If you find a lost wallet, would you return it? A new study has analyzed this question and come to some very surprising results. According to this study, published in Science, the more money there is in a wallet, the more likely it is to be returned. That goes completely against what I had personally imagined (that the more money there is in a lost wallet, surely the less likely it would be to be returned).
This study was led by Michel Marechal and was carried out across 355 cities in 40 countries, and involved 17,000 lost wallets that they would leave in places like hotel receptions, museums or post offices. Each wallet had a different amount of money in it, along with a business card, shopping list and a key.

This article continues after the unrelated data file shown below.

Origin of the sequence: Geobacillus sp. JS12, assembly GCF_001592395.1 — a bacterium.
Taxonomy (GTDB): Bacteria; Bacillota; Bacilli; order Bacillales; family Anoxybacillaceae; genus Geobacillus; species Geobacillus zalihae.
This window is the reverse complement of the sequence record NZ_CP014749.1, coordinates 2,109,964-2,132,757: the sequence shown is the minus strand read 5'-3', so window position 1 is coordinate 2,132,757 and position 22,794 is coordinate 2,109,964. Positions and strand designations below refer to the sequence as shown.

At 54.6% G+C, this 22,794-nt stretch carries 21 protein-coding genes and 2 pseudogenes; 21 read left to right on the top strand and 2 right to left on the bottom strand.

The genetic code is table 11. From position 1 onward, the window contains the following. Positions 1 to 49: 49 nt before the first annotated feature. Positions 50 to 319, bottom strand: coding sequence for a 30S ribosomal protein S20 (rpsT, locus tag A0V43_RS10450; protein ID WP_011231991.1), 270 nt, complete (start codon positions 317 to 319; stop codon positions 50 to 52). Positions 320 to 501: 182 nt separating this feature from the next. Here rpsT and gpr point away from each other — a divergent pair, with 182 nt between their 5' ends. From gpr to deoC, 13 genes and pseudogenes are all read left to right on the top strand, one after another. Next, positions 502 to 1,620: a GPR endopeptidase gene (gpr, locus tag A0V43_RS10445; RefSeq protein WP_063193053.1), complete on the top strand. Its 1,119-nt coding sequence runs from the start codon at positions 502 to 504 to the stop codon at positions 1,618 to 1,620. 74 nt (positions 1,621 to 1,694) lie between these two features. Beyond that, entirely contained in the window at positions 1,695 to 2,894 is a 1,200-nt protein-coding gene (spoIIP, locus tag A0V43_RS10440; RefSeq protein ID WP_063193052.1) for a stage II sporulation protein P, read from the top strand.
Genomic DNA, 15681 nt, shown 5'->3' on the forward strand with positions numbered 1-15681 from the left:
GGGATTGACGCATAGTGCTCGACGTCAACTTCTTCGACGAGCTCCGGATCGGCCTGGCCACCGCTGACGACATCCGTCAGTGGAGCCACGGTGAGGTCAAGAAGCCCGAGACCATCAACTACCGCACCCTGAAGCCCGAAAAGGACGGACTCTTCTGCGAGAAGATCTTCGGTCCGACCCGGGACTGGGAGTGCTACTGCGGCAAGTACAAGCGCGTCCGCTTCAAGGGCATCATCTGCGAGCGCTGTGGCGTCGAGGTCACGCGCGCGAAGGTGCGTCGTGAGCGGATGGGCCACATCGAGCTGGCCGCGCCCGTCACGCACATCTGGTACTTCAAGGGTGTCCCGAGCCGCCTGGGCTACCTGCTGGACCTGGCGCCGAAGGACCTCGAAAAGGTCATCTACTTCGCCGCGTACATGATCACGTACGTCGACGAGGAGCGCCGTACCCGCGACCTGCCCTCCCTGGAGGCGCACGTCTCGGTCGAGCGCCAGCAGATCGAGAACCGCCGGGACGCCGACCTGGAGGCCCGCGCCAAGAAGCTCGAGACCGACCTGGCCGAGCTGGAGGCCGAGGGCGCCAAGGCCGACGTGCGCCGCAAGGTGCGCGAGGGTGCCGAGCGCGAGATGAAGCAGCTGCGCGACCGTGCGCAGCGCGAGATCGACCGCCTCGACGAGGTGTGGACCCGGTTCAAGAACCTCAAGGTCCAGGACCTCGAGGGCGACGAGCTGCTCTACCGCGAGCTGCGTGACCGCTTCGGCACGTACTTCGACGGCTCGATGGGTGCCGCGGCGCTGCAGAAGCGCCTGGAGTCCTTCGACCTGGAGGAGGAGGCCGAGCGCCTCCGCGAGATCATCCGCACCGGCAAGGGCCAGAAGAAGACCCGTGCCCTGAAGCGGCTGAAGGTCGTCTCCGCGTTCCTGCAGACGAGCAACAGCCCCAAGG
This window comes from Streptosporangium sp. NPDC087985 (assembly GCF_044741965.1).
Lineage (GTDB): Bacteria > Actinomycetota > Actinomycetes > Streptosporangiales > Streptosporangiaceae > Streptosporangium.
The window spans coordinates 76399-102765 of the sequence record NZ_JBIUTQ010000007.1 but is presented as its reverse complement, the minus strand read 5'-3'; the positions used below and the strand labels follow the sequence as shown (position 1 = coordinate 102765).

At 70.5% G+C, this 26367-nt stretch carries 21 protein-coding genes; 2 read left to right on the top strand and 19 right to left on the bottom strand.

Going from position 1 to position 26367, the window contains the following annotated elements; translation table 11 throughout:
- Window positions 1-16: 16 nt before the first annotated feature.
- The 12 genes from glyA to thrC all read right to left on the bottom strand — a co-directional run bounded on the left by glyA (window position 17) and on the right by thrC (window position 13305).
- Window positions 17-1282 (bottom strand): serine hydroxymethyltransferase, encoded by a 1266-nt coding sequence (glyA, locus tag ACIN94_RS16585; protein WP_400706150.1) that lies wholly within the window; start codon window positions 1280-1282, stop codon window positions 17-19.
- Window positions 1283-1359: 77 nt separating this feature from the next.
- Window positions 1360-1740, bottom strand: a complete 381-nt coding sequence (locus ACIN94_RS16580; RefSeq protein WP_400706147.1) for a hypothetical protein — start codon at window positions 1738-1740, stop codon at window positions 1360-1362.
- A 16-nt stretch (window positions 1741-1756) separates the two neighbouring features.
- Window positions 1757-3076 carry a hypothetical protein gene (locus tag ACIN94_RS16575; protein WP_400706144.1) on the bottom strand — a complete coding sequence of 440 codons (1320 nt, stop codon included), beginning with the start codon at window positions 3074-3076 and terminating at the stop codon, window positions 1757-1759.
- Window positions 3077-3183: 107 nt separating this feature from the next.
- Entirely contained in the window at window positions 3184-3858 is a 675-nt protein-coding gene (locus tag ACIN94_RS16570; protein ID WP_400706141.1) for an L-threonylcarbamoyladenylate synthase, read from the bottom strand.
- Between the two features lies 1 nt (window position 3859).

According to the researchers, there were 4 factors that influenced whether a lost wallet was returned: the monetary incentive to keep the money, the effort involved in getting in touch with the owner, altruistic considerations and the so-called “psychological cost of being dishonest” (where keeping an item someone else lost is usually seen as robbery, and someone taking a lost wallet has to live with that).
Beyond the interesting finding that the more money a wallet had in it, the more likely it was to be returned, researchers found that there was a huge variation in different countries. Switzerland, Norway, Holland, Denmark and Sweden were the most honest countries, as the vast majority of wallets were returned (between 70 and 85%). However, countries such as China and Kenya has far worse, with only around 20% of lost wallets being returned.
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